HR Recently, Ha-yeon, who graduated only a few years ago, visited the campus for a seminar. She made me think of you two, how you would be like her – visiting UNIST in the near future. That made me smile. 

SW Yeah. That is one of my motivations that makes me work hard today. I don’t want to make myself a shameful example of UNIST alumni. I want to make an outstanding achievement and become a good example as she and others did.

HJ I just realized that she also did her bachelor’s study at another university before joining UNIST for her master’s study.

HR True! Now, what are your plans for the future?

HJ I will continue doing UX design. The more I learn and work on it, the more I enjoy it. Although I said there are so many things to discover inside UNIST, I can also recommend you to keep an eye on what is happening outside UNIST. There you can get new insights from UX field, which will keep you excited about your work. Recently I read an article that talk about how UX designers had never intended to make users smombies (smartphone zombies), but that nevertheless happened. I think that UX designers should be aware of this kind of problem, too. As UX designers dealing with user experience, we need to keep studying and researching.

SW I strive to widen my perspective. Getting out of the world full of designers and working with developers and managers, I realize how fun and meaningful it is to design a service logic considering the entirety of complex problems together. Before, I focused on users only, which now I realized may result in a bad experience for users. We should consider the views of marketers, developers, CEO, and others involved in the service, or a project might become very different from what it was supposed to be. Each stakeholder has the reason for his/her opinions and ideas about a project, and I need to do more to understand them. When I will be able to fully understand them, that will be the moment I will be ready to create my own content with an ideal worldview.

HJ What SW just mentioned is very interesting. Lately, I have thought a lot about the difference between UX and service design. From the way I see it, service design is looking over the overall service, understanding its connection to the users at each point, setting the flow and the balance of the service, and establishing rules as desired. On the other hand, UX design is to research how we can apply our objectives and hypotheses to the product/service in users’ shoes. Like the term “lean UX,” setting up a hypothesis and testing it quickly is the essence of it. I think what we just talked about helped make the difference clearer.

HR Speaking in development terms, it’s like the backend and frontend.

HJ Exactly, that’s how people describe them.

SW I would be very happy to have both UX designers who look into users and touchpoints and service designers who see beyond in my company. I think small companies especially need them. Otherwise, a service or a product will only follow the opinion of the loudest voice, so to speak. I think only service designers and UX designers can prevent this from happening. To guide a project for the desired outcome, there should be designers with the right mindset.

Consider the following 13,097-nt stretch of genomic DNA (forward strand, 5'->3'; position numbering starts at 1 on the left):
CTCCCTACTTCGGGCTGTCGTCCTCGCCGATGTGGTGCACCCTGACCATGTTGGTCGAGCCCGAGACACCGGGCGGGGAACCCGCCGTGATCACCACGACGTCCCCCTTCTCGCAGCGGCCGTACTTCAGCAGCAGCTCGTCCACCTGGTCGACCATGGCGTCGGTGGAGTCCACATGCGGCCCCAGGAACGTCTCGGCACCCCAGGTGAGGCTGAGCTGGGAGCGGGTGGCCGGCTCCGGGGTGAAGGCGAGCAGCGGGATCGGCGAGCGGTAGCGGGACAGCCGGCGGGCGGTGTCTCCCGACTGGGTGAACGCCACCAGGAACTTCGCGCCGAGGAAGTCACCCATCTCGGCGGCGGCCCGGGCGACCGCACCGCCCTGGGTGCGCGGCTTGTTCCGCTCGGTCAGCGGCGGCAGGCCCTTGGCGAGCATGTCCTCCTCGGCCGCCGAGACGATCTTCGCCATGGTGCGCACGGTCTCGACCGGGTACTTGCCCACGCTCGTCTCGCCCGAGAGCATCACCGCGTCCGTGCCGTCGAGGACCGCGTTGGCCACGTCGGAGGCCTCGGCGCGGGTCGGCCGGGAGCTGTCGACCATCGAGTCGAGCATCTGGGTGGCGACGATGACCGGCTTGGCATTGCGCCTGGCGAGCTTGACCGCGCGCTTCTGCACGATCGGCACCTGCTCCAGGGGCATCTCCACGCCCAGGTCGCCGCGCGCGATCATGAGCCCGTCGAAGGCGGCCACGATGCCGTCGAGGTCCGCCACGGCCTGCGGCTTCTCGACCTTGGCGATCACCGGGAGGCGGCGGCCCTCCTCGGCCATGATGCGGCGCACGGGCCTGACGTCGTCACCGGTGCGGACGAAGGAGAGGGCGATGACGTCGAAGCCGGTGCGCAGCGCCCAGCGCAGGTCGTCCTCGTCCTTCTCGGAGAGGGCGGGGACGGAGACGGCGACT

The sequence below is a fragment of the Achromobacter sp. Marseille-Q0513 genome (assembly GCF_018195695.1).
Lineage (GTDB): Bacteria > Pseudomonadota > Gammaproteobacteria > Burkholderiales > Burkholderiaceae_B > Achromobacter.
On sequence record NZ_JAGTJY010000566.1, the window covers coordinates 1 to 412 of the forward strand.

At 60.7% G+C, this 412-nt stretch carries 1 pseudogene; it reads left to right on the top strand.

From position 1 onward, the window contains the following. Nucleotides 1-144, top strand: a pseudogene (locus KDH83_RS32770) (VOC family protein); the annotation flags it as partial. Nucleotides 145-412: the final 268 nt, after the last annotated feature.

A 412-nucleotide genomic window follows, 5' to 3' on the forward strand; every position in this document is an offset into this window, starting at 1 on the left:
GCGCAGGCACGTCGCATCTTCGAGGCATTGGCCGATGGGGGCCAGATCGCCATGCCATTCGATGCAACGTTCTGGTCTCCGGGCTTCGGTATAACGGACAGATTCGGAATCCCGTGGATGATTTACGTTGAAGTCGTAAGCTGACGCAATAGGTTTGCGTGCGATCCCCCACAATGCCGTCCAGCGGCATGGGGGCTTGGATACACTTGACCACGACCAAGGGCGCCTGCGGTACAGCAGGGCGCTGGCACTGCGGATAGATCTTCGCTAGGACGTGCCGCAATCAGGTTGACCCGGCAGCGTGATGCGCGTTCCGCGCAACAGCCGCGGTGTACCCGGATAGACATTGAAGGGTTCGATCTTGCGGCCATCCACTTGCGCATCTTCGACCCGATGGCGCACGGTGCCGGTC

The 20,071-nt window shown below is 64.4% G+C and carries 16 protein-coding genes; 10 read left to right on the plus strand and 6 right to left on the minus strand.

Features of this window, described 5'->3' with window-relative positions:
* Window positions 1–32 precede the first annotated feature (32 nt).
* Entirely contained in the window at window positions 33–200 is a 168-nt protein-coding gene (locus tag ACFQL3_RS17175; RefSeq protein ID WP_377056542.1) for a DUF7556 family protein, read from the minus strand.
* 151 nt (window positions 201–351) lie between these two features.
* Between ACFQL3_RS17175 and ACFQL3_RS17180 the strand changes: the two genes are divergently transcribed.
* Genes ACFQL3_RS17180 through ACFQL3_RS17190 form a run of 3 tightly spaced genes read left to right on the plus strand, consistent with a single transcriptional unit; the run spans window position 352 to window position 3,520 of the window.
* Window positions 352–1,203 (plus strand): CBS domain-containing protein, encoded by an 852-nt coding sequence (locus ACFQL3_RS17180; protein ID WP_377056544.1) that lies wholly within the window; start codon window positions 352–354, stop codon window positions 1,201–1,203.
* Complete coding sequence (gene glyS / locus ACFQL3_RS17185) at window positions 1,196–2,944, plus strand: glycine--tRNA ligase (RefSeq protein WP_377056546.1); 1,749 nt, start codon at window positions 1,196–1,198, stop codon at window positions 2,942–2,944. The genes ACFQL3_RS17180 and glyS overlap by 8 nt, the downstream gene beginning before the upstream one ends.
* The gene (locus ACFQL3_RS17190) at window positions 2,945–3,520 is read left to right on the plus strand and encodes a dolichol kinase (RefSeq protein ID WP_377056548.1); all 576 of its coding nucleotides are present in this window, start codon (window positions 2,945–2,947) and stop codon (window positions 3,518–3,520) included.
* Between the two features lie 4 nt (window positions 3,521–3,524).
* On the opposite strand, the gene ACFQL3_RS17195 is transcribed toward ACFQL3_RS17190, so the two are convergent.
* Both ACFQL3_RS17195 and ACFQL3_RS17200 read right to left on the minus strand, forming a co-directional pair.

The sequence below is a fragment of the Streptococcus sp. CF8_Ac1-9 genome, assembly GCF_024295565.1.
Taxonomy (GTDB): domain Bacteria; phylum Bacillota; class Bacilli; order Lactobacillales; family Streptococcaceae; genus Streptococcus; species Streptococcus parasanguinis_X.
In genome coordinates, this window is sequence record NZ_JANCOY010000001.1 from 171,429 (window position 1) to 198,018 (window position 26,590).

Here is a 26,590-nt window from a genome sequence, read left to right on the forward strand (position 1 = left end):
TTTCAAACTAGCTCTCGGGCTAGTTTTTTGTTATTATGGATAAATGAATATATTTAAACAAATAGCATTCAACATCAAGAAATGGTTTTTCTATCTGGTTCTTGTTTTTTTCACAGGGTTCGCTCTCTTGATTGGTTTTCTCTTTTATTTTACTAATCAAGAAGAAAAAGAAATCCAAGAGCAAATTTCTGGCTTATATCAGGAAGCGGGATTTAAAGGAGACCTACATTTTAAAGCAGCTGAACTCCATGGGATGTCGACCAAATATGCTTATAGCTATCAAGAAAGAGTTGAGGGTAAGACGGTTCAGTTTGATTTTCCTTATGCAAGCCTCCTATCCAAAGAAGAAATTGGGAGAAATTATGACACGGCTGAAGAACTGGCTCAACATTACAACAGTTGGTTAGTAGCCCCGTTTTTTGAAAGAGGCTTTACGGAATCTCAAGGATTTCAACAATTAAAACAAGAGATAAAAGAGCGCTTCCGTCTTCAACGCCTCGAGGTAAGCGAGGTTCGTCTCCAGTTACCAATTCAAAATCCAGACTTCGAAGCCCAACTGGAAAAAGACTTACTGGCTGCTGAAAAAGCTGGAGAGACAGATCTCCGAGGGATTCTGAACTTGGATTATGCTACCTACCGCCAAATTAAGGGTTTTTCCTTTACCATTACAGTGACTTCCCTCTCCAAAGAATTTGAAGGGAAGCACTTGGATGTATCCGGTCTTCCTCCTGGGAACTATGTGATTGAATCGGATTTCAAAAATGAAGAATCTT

I thought about this today. One of my company’s services is related to onsite tutoring, but we forget to ask so many important questions because we are doing things in a hurry all the time. Basic questions such as the following are easy to ask: “Under the COVID-19 situation, how can teachers assure parents of safety?”, “Can a mask be the solution?”, “How can we hand masks to the teachers?”, “How can we determine the cost of masks?” etc. However, more difficult, yet important questions like “How would customers feel about it?” or “What are the teachers doing about it?” are seldom asked even though some quick interviews could get us the answers. But without the right mindset, it’s hard to come up with ideas and put them into practice. Experiencing these, I feel that I majored in the right field. 

HJ I also am grateful that I have studied and been working in this field. As I said, there are always more things to enjoy.

SW I hope someday people realize the true potential and value of our field. One of my colleagues proposed that I become a partner of the company telling me that he would consider me as a surgeon in an operating room. He told me that the logic he made was messy, and he wanted me to fix it as a concept designer and service designer.

HR I think it would be great if we have time to talk like this regularly.

HJ Since the graduates of UNIST are all playing crucial roles in their positions, I believe this kind of conversation can be so helpful for them if there is an active community.

HR There were so many things to share and learn from each other, although it has been only weeks since you two graduated from UNIST. Thank you so much for your time!

SW+HJ The pleasure was ours. Thanks!